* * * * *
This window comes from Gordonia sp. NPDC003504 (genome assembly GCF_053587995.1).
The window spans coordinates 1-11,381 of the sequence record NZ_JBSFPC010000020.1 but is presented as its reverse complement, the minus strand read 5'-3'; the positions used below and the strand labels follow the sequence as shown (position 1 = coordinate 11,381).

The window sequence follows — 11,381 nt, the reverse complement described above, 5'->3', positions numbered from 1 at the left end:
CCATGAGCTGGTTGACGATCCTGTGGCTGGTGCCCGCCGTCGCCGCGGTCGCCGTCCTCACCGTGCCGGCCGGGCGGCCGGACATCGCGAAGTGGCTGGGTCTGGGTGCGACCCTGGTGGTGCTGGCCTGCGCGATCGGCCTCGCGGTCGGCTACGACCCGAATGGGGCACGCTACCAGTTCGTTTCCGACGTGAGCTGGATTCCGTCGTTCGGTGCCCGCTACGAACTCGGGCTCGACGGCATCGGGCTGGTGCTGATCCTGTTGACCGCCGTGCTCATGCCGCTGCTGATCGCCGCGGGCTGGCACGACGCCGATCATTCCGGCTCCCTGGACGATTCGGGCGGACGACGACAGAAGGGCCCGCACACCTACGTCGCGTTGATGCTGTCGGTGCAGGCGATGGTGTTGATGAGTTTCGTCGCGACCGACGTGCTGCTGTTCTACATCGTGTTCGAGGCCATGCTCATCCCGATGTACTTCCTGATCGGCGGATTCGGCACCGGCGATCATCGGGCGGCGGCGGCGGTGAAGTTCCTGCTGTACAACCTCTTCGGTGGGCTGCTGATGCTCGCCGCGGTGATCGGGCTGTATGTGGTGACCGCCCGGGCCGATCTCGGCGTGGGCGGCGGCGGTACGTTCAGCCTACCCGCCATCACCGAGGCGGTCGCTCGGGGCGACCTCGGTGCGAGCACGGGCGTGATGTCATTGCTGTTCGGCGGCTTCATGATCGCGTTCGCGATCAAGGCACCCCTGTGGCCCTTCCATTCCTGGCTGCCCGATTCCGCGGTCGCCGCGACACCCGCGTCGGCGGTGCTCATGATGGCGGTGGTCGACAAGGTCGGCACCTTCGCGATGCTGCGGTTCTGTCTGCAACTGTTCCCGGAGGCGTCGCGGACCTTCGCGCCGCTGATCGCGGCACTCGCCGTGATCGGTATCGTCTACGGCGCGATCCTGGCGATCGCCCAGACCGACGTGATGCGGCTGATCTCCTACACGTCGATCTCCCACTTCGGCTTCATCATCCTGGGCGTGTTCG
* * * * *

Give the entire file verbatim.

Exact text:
This window comes from Gordonia sp. NPDC003504 (genome assembly GCF_053587995.1).
The window spans coordinates 1-11,381 of the sequence record NZ_JBSFPC010000020.1 but is presented as its reverse complement, the minus strand read 5'-3'; the positions used below and the strand labels follow the sequence as shown (position 1 = coordinate 11,381).

The window sequence follows — 11,381 nt, the reverse complement described above, 5'->3', positions numbered from 1 at the left end:
CCATGAGCTGGTTGACGATCCTGTGGCTGGTGCCCGCCGTCGCCGCGGTCGCCGTCCTCACCGTGCCGGCCGGGCGGCCGGACATCGCGAAGTGGCTGGGTCTGGGTGCGACCCTGGTGGTGCTGGCCTGCGCGATCGGCCTCGCGGTCGGCTACGACCCGAATGGGGCACGCTACCAGTTCGTTTCCGACGTGAGCTGGATTCCGTCGTTCGGTGCCCGCTACGAACTCGGGCTCGACGGCATCGGGCTGGTGCTGATCCTGTTGACCGCCGTGCTCATGCCGCTGCTGATCGCCGCGGGCTGGCACGACGCCGATCATTCCGGCTCCCTGGACGATTCGGGCGGACGACGACAGAAGGGCCCGCACACCTACGTCGCGTTGATGCTGTCGGTGCAGGCGATGGTGTTGATGAGTTTCGTCGCGACCGACGTGCTGCTGTTCTACATCGTGTTCGAGGCCATGCTCATCCCGATGTACTTCCTGATCGGCGGATTCGGCACCGGCGATCATCGGGCGGCGGCGGCGGTGAAGTTCCTGCTGTACAACCTCTTCGGTGGGCTGCTGATGCTCGCCGCGGTGATCGGGCTGTATGTGGTGACCGCCCGGGCCGATCTCGGCGTGGGCGGCGGCGGTACGTTCAGCCTACCCGCCATCACCGAGGCGGTCGCTCGGGGCGACCTCGGTGCGAGCACGGGCGTGATGTCATTGCTGTTCGGCGGCTTCATGATCGCGTTCGCGATCAAGGCACCCCTGTGGCCCTTCCATTCCTGGCTGCCCGATTCCGCGGTCGCCGCGACACCCGCGTCGGCGGTGCTCATGATGGCGGTGGTCGACAAGGTCGGCACCTTCGCGATGCTGCGGTTCTGTCTGCAACTGTTCCCGGAGGCGTCGCGGACCTTCGCGCCGCTGATCGCGGCACTCGCCGTGATCGGTATCGTCTACGGCGCGATCCTGGCGATCGCCCAGACCGACGTGATGCGGCTGATCTCCTACACGTCGATCTCCCACTTCGGCTTCATCATCCTGGGCGTGTTCG